MiniReview: "Age of Minority" by Jordan Tannahill

Peter Fechter, an 18-year-old who was shot dead while trying to escape over the Berlin Wall in 1962, is the subject of one of the plays in this volume.

What is it?

It’s a book by Jordan Tannahill, published in 2013 by Playwrights Canada Press. It contains three short plays, all of them monologues, together with an overall introduction and short intros to each play.


What are the plays about?

As Tannahill says in his intro, the plays are all “to some extent” queer. The first tells the story of a young lesbian who joins the US Army with her girlfriend and then escapes to Canada after she’s harassed for her sexuality. The second is about a high school student who explores his gender fluidity in YouTube videos (and indeed, the play was written to be performed as a live-streaming YouTube video). And the third is based on the true story of Peter Fechter, a young German who tried to escape across the Berlin Wall in 1962 and was left to bleed to death when he didn’t get over.


What’s queer about the last one?

That’s the one of the three that isn’t overtly queer. There is a possibility, never explicitly taken on, that the young man might be gay, and one can imagine homoerotic elements in his interactions with his friend Helmut, who tries to escape with him, but these elements are really (and wisely) left to the reader’s imagination. More generally, though, this third play, Peter Fechter: 59 Minutes, talks very movingly about the universal drive to love and be loved, a drive that is often frustrated for queer people. In that sense, there is a parallel between Fechter’s desperate bid for freedom and the efforts LGBTQ folk make to be free to express themselves.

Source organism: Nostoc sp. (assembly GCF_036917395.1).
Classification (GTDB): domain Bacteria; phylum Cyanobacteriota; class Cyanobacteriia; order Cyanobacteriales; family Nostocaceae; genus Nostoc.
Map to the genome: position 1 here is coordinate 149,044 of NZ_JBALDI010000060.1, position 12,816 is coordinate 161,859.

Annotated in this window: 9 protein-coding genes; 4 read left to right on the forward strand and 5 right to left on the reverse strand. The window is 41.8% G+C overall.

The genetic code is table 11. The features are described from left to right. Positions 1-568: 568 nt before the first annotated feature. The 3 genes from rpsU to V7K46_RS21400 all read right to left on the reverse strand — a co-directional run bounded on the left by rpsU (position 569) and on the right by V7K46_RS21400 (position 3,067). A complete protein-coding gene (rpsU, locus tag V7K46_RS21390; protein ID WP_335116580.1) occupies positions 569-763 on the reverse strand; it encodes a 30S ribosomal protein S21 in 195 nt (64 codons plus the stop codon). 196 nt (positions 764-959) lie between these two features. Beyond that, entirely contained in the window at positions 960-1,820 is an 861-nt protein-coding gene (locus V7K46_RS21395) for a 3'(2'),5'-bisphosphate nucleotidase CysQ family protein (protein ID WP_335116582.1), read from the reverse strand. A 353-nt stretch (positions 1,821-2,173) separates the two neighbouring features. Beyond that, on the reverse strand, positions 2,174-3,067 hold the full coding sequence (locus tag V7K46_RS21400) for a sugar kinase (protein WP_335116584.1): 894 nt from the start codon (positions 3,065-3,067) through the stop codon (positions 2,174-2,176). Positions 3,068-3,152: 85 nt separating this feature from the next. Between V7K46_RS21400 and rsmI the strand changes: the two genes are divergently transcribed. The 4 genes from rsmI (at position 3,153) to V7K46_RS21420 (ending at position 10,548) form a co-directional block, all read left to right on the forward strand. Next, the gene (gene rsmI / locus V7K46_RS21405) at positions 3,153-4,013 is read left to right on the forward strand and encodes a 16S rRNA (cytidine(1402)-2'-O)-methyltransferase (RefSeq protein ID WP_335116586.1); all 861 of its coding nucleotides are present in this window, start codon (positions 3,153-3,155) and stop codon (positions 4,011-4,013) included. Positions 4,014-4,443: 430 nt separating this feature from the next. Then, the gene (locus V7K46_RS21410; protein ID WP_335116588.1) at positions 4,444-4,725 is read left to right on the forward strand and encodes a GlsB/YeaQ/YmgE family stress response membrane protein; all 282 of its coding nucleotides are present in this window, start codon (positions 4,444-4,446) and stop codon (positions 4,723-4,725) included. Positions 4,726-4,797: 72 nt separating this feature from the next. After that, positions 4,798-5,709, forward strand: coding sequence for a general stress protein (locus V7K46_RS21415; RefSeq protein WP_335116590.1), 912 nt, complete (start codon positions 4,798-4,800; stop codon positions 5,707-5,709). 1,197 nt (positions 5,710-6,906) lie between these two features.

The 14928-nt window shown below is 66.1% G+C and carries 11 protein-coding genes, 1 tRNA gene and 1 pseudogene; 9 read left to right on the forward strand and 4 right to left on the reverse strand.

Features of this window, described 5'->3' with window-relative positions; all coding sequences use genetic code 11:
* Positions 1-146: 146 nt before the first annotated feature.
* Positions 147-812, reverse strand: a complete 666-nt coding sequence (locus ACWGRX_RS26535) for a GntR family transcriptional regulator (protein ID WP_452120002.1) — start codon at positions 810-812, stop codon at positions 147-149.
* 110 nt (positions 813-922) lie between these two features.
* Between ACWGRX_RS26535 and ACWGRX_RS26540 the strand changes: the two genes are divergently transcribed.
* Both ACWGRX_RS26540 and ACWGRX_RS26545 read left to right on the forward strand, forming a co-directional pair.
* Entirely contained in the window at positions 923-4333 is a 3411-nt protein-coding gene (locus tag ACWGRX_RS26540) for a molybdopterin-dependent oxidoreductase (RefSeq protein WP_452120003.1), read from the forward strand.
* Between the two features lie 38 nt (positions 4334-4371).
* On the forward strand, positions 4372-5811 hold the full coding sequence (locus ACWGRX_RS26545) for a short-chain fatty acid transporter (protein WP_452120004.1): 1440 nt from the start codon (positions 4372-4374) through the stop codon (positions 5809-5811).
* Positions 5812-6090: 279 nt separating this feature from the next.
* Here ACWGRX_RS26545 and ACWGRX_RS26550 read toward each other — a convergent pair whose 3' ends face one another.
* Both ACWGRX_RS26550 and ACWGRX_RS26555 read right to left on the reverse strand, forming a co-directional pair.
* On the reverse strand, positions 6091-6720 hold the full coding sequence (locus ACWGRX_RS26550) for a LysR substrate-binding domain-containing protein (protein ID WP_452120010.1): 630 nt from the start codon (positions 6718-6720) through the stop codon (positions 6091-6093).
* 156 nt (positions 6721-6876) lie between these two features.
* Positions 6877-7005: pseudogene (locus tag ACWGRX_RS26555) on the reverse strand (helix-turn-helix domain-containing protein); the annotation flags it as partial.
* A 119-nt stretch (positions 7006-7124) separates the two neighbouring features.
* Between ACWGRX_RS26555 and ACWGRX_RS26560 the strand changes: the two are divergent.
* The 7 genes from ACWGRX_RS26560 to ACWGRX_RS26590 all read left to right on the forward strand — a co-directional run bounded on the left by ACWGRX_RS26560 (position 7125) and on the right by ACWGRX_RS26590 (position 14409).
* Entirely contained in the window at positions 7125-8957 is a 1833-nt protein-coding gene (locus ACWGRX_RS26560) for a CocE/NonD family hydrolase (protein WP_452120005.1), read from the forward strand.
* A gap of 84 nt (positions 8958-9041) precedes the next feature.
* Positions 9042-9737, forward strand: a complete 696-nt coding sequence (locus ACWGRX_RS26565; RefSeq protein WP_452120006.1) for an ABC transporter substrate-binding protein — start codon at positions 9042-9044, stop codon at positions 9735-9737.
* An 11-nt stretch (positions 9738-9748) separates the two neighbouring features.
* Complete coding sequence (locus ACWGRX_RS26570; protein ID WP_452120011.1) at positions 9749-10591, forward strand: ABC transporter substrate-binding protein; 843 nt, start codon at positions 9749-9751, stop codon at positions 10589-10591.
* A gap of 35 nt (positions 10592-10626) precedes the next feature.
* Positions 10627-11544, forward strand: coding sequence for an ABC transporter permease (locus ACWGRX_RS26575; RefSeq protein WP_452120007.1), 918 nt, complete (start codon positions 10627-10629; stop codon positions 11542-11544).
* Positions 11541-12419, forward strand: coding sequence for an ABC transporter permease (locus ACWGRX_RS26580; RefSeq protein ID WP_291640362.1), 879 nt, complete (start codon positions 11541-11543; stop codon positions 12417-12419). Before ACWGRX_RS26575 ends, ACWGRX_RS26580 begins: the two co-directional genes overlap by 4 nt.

Sounds like an interesting trio of plays.

It’s a nice volume. I enjoyed the intros as well, which offer little insights into the state of queerness in Canada in the 2010s. The playwright clearly has a “mission” to tell the stories of marginalized or silenced queer people, all of them having to deal with an uncomprehending or openly hostile wider society. And he accomplishes this with compassion, imagination and polish.


Am I sensing a “but”?

I’d say this collection inspired my respect and admiration more than my love and fervent enthusiasm. The first two plays are impressive in the way the playwright takes on these very different voices, but I didn’t really take anything away from these monologues. It’s clear these plays have a “purpose”; they were developed to provoke discussion among young people. To that extent, I am most definitely not the target audience, and these plays didn’t really tell me anything I don’t already know about queer lives.

          The third play was the one I found far and away the most substantial. Given that my reviews are of books, plays and films that have a queer angle, though, I have to mention that this play (at least on the page) isn’t really queer.

Perhaps my nagging reservation about this collection as a whole is that the plays are all, to a greater or lesser extent, tied to the reality of specific stories, and I felt this acted as a bit of a weight preventing the plays blossoming into fully realized works of art, creations of the imagination. Tannahill says in his intro that he wants to give voices to “sublime outcasts” and he’s certainly done that. He’s presented queer lives, given them voice and presence, but at the end of it all, I’m not sure what Jordan Tannahill wants to say about queer lives, other than that they have a right to exist and flourish—which is, of course, a desperately important message to deliver to young people. But beyond the young (which includes me)?

I look forward to reading something more personal from this very talented writer. 

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